Figure 1 shows the decays of four x-rays, where Ta γ @ 67.8 keV represents the β decay of 182Ta and Zr Kα represents the electron capture + β+ decay of 92mNb. X-rays have two characteristic time constants corresponding to 92mNb and 182Ta. The contributions of the slow 93mNb (half-life of 16 years) and 94Nb (half-life of 2 × 104 years) are negligible. The varying time constants are demonstrated by the initial 9 data points of the four decays shown in Fig. 1, which were taken in the same position during the period of hazardous radioactivity.
The initial sample position with inclination was replaced by a contact position at day 12. The calibration between the two positions using the same activated sample (Fig. 1) demonstrates an interesting anisotropy at about 20%. More anisotropic x-rays are shown in the Supplementary information. We conclude that the main fluxes of the Nb K-lines and the Zr K-lines do not run along the 1-mm axis of the sample. Instead, x-rays super-radiate along the 3-cm axis, where the Nb Kα increased by more than 40% (see Fig. 2). It is worth noting that the anisotropic impurity channel of Ni revealed by the sub-Poissonian photon statistics2 is not caused by the phenomenon discussed here.
The first 7 data points of Ta γ shown in Fig. 1 depict a chaotic decay of 182Ta, which is, however, at least three times faster than the normal half-life of 114.43 days. This enhanced decay then relaxes within 10 days. Taken together, the 160 data points give a 3% enhanced half-life of 111.4 ± 0.3 d. The Hf K-lines (see Fig. 3 and Fig. S2 in the Supplementary information) appear to follow the 182Ta decay. An α branching channel to reach a stable 178Hf from 182Ta is considered.
With some care we inspected the high-energy γs using an HPGe detector. Only the characteristic γs emitted from the 182Ta and the 94Nb decays were found (see Figures S6 and S7 in the Supplementary information). The readings of two γs @ 706.2 keV and @ 871.1 keV reveal the major excitation of 94Nb in the sample, the density of which was ∼1000 times higher than the 182Ta density at day one. Neither the MeV α particle nor the characteristic γs of 178Hf or 178Lu were found. The MeV α particles escaping from the sample were probably too rare to be caught by the α-particle detector used. Figure 2 shows that the Hf K-lines disappeared after day 116, when the Zr Kα from 92mNb decayed to 0.03 counts per second (cps). We observed the same transition at 0.02-cps Zr Kα using the same detector from the sample of a similar size in 20121. At around the same time, the ratio of W Kα/Ta γ increased from 0.70 to 3.9 after day 116.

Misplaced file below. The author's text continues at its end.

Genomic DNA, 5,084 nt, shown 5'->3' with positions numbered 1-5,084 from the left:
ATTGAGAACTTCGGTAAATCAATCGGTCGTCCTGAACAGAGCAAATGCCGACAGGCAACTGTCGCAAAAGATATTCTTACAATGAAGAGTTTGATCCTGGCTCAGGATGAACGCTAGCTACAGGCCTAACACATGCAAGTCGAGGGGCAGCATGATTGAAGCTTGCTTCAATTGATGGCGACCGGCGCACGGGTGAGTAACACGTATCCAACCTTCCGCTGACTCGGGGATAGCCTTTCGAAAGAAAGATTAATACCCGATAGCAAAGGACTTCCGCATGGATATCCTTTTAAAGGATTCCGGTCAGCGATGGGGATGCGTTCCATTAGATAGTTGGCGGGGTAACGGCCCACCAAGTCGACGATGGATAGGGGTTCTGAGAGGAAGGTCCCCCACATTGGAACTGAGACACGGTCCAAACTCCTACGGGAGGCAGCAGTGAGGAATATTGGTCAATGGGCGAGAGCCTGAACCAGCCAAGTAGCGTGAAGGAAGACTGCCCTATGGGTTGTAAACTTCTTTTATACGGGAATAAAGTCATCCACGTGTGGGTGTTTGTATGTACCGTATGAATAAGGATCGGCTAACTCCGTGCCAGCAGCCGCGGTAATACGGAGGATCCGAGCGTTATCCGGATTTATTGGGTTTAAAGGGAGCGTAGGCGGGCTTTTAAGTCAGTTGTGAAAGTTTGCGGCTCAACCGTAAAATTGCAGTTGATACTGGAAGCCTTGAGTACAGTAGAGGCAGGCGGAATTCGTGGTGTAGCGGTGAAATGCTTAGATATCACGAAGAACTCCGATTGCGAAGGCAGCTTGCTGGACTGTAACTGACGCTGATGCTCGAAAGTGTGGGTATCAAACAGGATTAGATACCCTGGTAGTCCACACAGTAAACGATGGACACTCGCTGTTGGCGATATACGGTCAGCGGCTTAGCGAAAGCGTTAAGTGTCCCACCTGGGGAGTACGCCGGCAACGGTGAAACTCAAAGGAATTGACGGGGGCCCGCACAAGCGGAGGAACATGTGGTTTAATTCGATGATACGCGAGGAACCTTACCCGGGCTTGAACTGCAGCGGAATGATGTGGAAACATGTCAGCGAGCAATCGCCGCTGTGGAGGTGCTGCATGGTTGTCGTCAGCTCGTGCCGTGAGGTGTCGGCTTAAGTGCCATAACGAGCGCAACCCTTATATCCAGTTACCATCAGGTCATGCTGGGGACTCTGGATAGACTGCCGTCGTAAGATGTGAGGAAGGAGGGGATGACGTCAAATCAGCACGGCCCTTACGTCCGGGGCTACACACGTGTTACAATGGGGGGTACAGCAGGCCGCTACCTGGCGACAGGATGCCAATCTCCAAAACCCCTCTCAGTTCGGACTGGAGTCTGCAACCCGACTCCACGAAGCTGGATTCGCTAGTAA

The 92mNb decay is characterized by the Zr Kα in Fig. 1. Again, the first 7 data points reveal a doubled decay speed, which recovered to the normal half-life of 10.15 d within 10 days. 92mNb is an isomeric γ excitation of Jπ = 2+. The 135-keV M5 transition to the 92Nb ground state of Jπ = 7+ is negligible with respect to the major β decay channel4. The Nb K-lines with a half-life of 4.2 days strictly follow the 92mNb decay.
Figure 3 shows the spectral evolution in two periods. We decomposed the 160 spectra in the contact position using two characteristic half-lives (111.4 and 10.15 d), as shown in Fig. 4 using the equation
where Spectra(i) are the count rates in the 8192 channels, Ta(i) are x-rays contributed by the 182Ta decay, Zr(i) are x-rays contributed by the 92mNb decay of, i is the index of 160 data points, and t(i) is the time of measurement. No x-rays strictly depend on 92mNb, except the Zr K-lines and a peak @ 14.7 keV (see Fig. 4). We failed to identify this γ @ 14.7 keV to be the left Rabi sideband of Zr Kα, because its right Rabi sideband is invisible beneath the Nb Kα peak. Another small peak @ 17.5 keV follows the 182Ta decay, which may be the right Rabi sideband of Nb Kα. Its left counterpart @ 15.9 keV is difficult to identify in Fig. S3 and S4 of the Supplementary information. The two sidebands disappeared together after day 116 (see Fig. 2). No pronounced spectral migration of Nb K-lines given in previous work2 was found in these 160 data points.
V Kα (4.95 keV) and V Kβ (5.43 keV) with a branching ratio of 10:1 are identified to be the impurity channel of V, which has a similar time-varying time constant to that observed for the Ni impurity channel in previous work2 (see Fig. S2 in the Supplementary information).